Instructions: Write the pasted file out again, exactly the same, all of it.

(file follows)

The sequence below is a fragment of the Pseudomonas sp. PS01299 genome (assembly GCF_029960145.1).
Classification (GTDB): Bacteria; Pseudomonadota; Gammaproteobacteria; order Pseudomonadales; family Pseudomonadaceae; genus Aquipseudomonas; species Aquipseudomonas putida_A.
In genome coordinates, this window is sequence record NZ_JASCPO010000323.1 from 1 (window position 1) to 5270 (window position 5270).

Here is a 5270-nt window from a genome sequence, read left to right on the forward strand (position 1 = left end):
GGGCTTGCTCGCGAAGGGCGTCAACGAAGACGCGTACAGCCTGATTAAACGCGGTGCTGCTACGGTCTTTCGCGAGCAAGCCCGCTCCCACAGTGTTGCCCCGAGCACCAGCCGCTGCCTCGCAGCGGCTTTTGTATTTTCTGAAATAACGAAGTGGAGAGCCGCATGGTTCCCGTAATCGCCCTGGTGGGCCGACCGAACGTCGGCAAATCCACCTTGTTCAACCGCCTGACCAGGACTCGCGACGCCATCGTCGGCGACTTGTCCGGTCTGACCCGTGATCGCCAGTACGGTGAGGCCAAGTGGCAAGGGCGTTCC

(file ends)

The sequence below is a fragment of the Pseudomonas sp. PS01299 genome (assembly GCF_029960145.1).
Classification (GTDB): Bacteria; Pseudomonadota; Gammaproteobacteria; order Pseudomonadales; family Pseudomonadaceae; genus Aquipseudomonas; species Aquipseudomonas putida_A.
In genome coordinates, this window is sequence record NZ_JASCPO010000323.1 from 1 (window position 1) to 5270 (window position 5270).

Here is a 5270-nt window from a genome sequence, read left to right on the forward strand (position 1 = left end):
GGGCTTGCTCGCGAAGGGCGTCAACGAAGACGCGTACAGCCTGATTAAACGCGGTGCTGCTACGGTCTTTCGCGAGCAAGCCCGCTCCCACAGTGTTGCCCCGAGCACCAGCCGCTGCCTCGCAGCGGCTTTTGTATTTTCTGAAATAACGAAGTGGAGAGCCGCATGGTTCCCGTAATCGCCCTGGTGGGCCGACCGAACGTCGGCAAATCCACCTTGTTCAACCGCCTGACCAGGACTCGCGACGCCATCGTCGGCGACTTGTCCGGTCTGACCCGTGATCGCCAGTACGGTGAGGCCAAGTGGCAAGGGCGTTCC